We’ve never dealt with large-scale organised looting before - Dlodlo
Minister says government was caught off guard
South Africans have a reason to feel let down by the government’s handling of the country’s worst unrest, which swept across Gauteng and Kwazulu-natal, leaving over 200 people dead and a trail of property destruction running into billions of rand, admits State Security Minister Ayanda Dlodlo.
In an interview with Sunday World yesterday, Dlodlo said the rapid spread of the violence had made it difficult for the government to contain the looting of malls and burning of factories, among other acts of crime committed by mobs this week.
Dlodlo said that what had started as a campaign to free jailed former president Jacob Zuma had morphed into something unprecedented.
“We knew in our analysis that at some point some of the issues that were happening at the state capture commission … [and] Constitutional Court would cause some ructions of some sort and we forewarned about those ructions,” she said.
“The scale and the rapid movement of what happened made it a little bit difficult for us to really capture it as things were moving. We have dealt with protests before but we have not dealt with large-scale organised looting,” she said.
On Friday, President Cyril Ramaphosa said that the destruction of property and theft of goods had cost businesses, consumers and the country billions of rand.
The national joint operational and intelligence structure recorded more than 118 incidents of public violence, arson, looting and other unrest-related events.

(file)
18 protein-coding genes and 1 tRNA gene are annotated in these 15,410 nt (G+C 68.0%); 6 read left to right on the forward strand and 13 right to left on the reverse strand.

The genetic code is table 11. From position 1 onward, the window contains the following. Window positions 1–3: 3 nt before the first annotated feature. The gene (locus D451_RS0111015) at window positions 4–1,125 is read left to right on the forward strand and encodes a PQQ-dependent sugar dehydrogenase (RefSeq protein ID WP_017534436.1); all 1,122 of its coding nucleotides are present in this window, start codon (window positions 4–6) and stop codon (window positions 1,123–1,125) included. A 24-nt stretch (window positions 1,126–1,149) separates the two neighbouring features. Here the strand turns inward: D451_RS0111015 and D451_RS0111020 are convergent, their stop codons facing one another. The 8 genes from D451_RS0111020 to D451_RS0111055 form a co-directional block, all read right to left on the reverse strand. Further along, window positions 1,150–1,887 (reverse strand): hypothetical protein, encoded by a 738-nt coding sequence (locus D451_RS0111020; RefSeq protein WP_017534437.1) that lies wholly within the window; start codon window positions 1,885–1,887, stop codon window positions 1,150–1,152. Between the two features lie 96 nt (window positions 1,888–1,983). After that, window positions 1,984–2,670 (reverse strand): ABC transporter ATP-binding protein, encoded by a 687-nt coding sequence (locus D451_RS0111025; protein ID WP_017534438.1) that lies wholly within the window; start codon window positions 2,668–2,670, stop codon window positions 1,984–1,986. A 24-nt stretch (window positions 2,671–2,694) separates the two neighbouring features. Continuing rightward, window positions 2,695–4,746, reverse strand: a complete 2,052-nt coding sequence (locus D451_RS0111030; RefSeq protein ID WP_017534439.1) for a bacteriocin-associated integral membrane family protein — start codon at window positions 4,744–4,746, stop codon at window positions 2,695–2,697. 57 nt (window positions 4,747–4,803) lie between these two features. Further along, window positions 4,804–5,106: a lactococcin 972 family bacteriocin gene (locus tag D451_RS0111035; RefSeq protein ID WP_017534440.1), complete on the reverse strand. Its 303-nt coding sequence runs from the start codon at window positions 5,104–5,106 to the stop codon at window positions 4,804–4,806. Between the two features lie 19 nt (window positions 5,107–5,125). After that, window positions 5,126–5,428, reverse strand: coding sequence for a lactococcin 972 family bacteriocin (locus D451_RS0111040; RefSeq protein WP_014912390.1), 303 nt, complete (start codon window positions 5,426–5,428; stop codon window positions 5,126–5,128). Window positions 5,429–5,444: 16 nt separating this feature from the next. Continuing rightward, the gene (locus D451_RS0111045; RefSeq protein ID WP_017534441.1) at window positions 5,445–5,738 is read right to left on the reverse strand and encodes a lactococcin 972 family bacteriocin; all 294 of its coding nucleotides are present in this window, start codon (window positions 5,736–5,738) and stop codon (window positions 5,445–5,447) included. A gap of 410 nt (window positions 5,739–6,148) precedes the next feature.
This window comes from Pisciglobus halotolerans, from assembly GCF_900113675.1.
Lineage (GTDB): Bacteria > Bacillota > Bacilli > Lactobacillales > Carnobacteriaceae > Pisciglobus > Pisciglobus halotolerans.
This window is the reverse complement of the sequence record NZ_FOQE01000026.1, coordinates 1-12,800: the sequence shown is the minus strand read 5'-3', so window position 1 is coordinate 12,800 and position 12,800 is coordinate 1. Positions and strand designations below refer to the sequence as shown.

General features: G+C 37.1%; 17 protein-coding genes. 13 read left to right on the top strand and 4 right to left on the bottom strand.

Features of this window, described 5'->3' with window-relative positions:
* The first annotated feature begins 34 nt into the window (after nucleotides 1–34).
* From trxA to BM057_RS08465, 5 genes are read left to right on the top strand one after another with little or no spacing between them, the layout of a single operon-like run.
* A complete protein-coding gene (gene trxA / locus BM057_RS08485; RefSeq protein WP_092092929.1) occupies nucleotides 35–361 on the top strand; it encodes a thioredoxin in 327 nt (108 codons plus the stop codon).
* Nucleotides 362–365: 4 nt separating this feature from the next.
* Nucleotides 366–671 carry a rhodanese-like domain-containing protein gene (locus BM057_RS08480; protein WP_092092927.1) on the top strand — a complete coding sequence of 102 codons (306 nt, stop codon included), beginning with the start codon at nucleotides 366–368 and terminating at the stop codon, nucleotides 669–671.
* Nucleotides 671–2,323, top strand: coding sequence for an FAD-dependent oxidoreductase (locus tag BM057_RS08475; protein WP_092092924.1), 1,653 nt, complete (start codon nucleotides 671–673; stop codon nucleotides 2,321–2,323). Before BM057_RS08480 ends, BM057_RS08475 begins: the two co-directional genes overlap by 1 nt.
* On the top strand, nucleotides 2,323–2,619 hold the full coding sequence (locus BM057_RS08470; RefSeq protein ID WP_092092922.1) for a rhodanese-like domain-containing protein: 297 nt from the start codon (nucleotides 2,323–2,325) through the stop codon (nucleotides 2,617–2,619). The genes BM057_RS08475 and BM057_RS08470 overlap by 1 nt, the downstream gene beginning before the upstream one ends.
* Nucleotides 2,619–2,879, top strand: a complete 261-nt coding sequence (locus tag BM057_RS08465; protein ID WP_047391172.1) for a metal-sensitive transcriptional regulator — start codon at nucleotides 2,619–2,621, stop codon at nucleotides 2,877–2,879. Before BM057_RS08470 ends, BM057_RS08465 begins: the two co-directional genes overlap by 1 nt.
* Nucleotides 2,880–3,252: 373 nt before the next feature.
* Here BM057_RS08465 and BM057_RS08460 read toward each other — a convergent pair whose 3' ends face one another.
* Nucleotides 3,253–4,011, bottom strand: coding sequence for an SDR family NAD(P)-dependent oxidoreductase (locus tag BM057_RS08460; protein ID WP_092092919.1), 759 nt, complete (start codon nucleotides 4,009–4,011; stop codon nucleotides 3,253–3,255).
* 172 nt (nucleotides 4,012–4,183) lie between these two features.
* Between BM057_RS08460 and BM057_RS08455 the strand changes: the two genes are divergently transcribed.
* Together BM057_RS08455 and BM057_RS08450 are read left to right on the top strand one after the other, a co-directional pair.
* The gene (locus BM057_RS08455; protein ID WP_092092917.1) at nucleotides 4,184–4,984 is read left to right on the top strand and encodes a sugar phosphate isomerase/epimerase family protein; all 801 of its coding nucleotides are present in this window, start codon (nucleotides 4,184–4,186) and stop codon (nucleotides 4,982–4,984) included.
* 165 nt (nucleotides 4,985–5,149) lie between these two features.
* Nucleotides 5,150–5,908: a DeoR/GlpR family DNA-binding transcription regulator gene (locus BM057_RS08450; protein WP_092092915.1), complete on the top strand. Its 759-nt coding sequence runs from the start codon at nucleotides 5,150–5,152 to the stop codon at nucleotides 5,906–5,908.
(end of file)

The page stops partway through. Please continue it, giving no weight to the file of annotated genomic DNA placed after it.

Ramaphosa said the government had been poorly prepared for the unrest and did not have the capabilities and plans in place to act swiftly and decisively.
Dlodlo said constant engagements between security forces and society would highlight what the government did to avert some other actions of sabotage that were planned by the instigators of the violence.
“I must say that South Africans are well within their rights to be feeling let down the way they do. But I also want us to take South Africans along with us so that they understand what is put in place in terms of intelligence and the interventions to react to the intelligence that is given,” she said.
Dlodlo also warned against the slashing of the budgets of the security forces, which affect their capacity to deal with situations as they arise.
She called for understanding that the violence happened within the context of the Covid-19 pandemic.
“What we could have done, not today, is to ensure that there is capability to deal with all of these issues. The security forces, including the intelligence of the country, their budgets should not be slashed the way budgets are slashed,” she said.
“It becomes much more difficult to respond to issues when budgets are slashed ... and you are unable to source the equipment that you need to become as agile in terms of innovation and technology you employ to deal with matters,” she added.
She also denied reports that she had given Ramaphosa and Police Minister Bheki Cele dossiers two days before the outbreak of the violence.
“That is a complete fabrication. I never gave dossiers to any of the two. Even in the [last] NEC [national executive committee] meeting, I never gave a presentation from an intelligence perspective,” she said.